What’s in Issue 91
Julian Lawler ends The Prophet of Dreams with a beginning: young Addigo and a friend are playing forlornly outside the castle at a sad moment when they are met by the young queen. She becomes their playmate and friend. The Epilogue recounts a moment that is bittersweet in view of all the trouble we know the future holds in store for them.
Tala Bar continues the saga of Gaia in “The Land.” In this second part of chapter 1, the scene shifts from Dar’s wanderings across a post-apocalypse landscape to the story of a girl, Nim, who befriends a young boy, Col. In light of Nim’s rootless family life, will the catastrophe bring changes for the better or the worse?
Ian Donnell Arbuckle rounds out the theme of friendship in our novel installments in Made It Way Up. Kelly and Bernard seem to have a rather sweet relationship, and both Bernard and Lane seem to be fast friends as Kelly observes them planning their mysterious project.
|Serial||Michael J A Tyzuk foreshadows the second theme of this issue: health care. However, Tamara Tomson’s “Rude Awakening” calls for forensic science and psychology more than hospitalization.|
|Ásgrímur Hartmannsson puts a twist on a famous mystery title, The Big Sleep. The hero is a newsman and no hard-boiled detective; but does he seem humorously mercenary? There’s a point to it: average life expectancy has been increasing, but not longevity. What if people did live longer? Aye, there’s the rub, for in that clinic of extended care, what “Big Insomnia” may come, must give us pause...
New contributor Saurbh Katyal revives the story of Dr. Frankenstein and his creation in a setting a few decades hence. An android super-physician is by definition not human, and he... it... may not have the best interests of the patients at... heart? What is “The Seeker” after? The patients may find that the cure is worse than any disease.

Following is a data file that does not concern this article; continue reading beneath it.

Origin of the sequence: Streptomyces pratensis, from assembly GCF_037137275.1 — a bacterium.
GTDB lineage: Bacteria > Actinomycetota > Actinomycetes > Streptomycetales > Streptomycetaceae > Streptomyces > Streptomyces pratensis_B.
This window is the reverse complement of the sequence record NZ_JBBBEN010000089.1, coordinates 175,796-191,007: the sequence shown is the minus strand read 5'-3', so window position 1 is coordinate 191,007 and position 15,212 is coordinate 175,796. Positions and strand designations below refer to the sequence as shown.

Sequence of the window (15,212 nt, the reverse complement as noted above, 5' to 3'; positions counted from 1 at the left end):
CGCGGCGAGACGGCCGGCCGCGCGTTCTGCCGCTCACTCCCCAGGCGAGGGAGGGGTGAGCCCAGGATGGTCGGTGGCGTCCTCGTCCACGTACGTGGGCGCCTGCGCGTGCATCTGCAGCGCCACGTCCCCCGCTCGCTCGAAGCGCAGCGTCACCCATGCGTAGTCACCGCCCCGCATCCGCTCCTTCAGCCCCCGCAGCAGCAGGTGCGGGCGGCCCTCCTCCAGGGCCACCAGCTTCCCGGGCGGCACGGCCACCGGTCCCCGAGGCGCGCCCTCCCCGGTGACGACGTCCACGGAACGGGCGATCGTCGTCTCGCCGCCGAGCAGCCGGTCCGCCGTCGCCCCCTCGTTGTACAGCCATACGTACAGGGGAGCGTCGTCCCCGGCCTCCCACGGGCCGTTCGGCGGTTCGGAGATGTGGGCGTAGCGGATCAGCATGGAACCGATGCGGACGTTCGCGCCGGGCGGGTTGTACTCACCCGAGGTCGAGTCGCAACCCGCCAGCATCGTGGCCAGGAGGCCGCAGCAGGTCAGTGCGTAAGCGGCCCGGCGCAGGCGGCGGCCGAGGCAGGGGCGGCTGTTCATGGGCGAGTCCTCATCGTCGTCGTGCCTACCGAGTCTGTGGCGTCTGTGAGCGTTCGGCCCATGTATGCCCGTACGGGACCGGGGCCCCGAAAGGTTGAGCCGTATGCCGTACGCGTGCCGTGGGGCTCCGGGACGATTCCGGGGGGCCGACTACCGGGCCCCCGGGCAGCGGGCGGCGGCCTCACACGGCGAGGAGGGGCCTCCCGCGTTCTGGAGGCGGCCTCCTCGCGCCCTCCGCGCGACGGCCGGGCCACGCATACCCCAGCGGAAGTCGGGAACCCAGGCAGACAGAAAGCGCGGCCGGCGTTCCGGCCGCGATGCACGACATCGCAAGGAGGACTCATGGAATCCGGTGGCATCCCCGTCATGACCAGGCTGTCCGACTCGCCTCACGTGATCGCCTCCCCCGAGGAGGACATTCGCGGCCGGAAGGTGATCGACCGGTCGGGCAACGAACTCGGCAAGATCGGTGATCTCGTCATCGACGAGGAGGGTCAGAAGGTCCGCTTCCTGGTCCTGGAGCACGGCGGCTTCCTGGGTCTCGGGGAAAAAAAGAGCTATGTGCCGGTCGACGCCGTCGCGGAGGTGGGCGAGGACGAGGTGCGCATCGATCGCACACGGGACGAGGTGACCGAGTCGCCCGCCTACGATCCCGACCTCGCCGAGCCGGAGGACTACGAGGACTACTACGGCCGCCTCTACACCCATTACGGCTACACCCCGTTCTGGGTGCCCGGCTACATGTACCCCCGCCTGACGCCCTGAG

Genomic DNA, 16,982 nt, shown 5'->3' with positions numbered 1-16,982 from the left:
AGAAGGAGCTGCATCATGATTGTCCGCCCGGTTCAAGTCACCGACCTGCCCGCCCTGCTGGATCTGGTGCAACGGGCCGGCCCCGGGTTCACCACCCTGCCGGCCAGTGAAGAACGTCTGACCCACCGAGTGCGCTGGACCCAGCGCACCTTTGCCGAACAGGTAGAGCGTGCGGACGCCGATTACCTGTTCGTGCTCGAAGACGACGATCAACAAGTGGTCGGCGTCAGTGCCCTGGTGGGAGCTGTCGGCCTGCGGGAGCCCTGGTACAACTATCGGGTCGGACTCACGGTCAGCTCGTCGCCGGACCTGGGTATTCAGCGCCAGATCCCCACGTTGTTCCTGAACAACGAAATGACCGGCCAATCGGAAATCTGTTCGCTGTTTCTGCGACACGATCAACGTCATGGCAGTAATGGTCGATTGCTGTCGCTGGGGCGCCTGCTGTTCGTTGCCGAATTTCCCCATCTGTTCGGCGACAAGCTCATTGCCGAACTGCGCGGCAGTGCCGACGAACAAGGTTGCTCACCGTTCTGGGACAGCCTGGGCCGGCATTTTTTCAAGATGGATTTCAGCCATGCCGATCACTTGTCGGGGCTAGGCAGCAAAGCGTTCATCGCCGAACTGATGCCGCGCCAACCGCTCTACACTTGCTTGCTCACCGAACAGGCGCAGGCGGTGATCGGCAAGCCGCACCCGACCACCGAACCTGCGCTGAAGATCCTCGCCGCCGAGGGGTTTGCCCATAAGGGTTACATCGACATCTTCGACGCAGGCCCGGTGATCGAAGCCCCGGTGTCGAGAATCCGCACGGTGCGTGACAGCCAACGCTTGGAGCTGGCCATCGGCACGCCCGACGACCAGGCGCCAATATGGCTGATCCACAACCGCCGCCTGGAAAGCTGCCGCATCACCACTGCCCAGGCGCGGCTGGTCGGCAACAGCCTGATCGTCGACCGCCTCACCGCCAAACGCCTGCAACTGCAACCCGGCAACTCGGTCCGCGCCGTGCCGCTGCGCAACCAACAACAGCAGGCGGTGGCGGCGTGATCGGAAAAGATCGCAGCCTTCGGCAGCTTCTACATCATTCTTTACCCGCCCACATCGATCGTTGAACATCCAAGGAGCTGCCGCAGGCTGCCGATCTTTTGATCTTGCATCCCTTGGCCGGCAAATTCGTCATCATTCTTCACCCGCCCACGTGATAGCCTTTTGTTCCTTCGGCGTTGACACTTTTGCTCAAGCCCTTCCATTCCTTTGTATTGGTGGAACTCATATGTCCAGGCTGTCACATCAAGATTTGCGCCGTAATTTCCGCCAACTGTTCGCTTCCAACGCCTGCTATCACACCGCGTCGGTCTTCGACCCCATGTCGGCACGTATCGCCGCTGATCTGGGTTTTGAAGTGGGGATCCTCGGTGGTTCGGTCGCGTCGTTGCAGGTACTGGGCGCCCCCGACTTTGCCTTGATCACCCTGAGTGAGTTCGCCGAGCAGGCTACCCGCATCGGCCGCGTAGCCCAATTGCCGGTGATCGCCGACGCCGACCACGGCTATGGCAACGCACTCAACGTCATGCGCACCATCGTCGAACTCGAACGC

Android physicians are bad only to the extent that they imitate the dark side of humanity. Nothing out-monsters a man. Thomas R. takes a quaint and faintly humorous image for his title and puts a sinister twist on it. In these days of streamlined transplants, the term “The Organ Grinder’s Monkey” can take on an entirely new meaning.
|Welcome||Bewildering Stories welcomes another contributor from the East, Saurbh Katyal.|
|Challenge||John Thiel responds in general to Challenge 90, and Challenge 91 asks about personal relationships and the uses of power in this issue’s stories.|
|Jerry Wright reviews...|
Paul Levinson’s The Consciousness Plague.
|Editorial||Ch... ch... changes|
In Times to Come
Issue 92 will continue to delight you with Bewildering treats! Donald Sullivan returns with a story on horseback; Stephen Heister uses a science-fiction staple: the department store; and Roberto Sanhueza recounts the further adventures of his very likable characters, Katt and Dawg! Norman A. Rubin’s story will appear in issue 93.